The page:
Jirnoddhara, aka: Jirna-uddhara, Jīrṇoddhāra; 7 Definition(s)

Introduction

Jirnoddhara means something in Hinduism, Sanskrit, the history of ancient India, Marathi. If you want to know the exact meaning, history, etymology or English translation of this term then check out the descriptions on this page. Add your comment or reference to a book if you want to contribute to this summary article.

In Hinduism

Purana and Itihasa (epic history)

Jirnoddhara in Purana glossary... « previous · [J] · next »

Jīrṇoddhāra (जीर्णोद्धार).—Erection and consecration of images fixed in temples which have fallen into dilapidation, is called Jīrṇoddhāra. Mention is made in Agni Purāṇa, Chapter 67, about the principles of Jīrṇoddhāra, as follows:

The priest should adorn the image with ornaments and perform 'Stavana'. If the idol is very badly ruined by age it must be abandoned. Broken image and that with any part of the body severed or disfigured should also be abandoned, even if it is made of stone or any other material. When the image is renovated the priest should make burnt offerings thousand times with Narasiṃhamantra (spell or incantation). If the ruined image is made of wood it should be burned. If it is made of stone it should be placed at the bottom of deep water, either in the sea or anywhere else. If it is made of metals or jewels, it must be put into water. The ruined image should be placed in a carriage and covered with a cloth. With instrumental music and so forth the image should be taken to water in a procession and then submerged in water. After this the priest must be given a gift. Only after this should the new image be erected and consecrated. On a good day in an auspicious moment a new image of the same material and measurement as of the old image should be erected and consecrated by the priest.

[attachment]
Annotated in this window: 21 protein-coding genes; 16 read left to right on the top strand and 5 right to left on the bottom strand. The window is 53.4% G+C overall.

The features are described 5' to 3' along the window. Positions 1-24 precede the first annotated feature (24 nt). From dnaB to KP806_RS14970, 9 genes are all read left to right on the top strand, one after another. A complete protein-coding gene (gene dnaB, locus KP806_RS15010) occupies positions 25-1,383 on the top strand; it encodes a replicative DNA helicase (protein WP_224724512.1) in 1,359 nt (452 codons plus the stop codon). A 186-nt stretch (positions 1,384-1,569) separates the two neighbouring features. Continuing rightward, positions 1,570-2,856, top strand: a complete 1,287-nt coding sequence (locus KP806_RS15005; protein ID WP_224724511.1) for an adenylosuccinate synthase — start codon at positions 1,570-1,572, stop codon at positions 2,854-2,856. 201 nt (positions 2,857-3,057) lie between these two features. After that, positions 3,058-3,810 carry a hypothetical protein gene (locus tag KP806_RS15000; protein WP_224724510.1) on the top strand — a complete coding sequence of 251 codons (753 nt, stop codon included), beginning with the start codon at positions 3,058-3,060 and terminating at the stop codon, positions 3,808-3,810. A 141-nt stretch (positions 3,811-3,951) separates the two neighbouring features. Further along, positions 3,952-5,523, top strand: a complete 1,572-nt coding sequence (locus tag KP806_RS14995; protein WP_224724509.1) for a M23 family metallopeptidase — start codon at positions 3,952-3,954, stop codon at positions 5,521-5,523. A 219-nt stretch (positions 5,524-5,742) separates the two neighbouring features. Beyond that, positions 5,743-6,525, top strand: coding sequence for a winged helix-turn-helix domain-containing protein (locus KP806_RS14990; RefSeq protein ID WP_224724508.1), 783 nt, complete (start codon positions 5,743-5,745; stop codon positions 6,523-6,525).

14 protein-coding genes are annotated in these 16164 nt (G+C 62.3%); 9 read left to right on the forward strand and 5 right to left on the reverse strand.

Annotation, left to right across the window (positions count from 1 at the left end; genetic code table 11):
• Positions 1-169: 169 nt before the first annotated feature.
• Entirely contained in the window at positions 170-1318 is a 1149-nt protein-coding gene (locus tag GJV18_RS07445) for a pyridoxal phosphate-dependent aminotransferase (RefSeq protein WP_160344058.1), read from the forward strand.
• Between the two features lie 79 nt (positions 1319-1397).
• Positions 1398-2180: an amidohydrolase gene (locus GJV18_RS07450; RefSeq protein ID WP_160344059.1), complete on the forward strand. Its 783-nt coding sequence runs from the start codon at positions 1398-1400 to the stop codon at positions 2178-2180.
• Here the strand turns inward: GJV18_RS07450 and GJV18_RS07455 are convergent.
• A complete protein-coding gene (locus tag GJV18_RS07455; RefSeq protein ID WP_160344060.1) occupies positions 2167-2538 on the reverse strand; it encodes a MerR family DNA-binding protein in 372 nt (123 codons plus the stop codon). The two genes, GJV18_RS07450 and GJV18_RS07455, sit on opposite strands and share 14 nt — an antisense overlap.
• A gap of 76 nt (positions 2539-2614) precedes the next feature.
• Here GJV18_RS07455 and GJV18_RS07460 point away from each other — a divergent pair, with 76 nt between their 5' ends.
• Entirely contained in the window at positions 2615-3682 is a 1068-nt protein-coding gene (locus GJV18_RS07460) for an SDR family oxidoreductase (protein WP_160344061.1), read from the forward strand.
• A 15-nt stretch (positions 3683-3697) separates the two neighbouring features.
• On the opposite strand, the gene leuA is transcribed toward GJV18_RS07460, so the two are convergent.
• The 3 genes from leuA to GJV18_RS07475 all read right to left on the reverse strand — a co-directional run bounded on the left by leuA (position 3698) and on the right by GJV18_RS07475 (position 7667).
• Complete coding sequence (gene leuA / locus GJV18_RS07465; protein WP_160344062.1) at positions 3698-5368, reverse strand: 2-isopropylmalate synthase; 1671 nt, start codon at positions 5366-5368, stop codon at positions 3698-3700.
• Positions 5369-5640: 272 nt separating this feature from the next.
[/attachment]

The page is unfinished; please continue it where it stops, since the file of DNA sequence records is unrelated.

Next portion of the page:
Source: archive.org: Puranic Encyclopaedia
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The Purana (पुराण, purāṇas) refers to Sanskrit literature preserving ancient India’s vast cultural history, including historical legends, religious ceremonies, various arts and sciences. The eighteen mahapuranas total over 400,000 shlokas (metrical couplets) and date to at least several centuries BCE.

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Shaivism (Shaiva philosophy)

Jirnoddhara in Shaivism glossary... « previous · [J] · next »

Jīrṇoddhāra (जीर्णोद्धार) refers to the “renovation of the temple” as described in the Śaivāgamas.—The Anukarmavidhi of Kamikāgama explains it thus: If the temple is decayed but still has regular pūjā, it can be said to be in a good state. But if there are no pūjās, then it is said to have fallen into a bad state. If jīrṇoddhāra or renovation is performed, it bestows highest results on the kartā. This is because, both the performing of worship and not performing of worship at a decayed temple result in ill-effects. Therefore, for general welfare, renovation should be performed according to the śāstra. The Anukarmavidhi also has elaborate rules and instructions for the proper renovation of temples.

Source: Shodhganga: Temple management in the Āgamas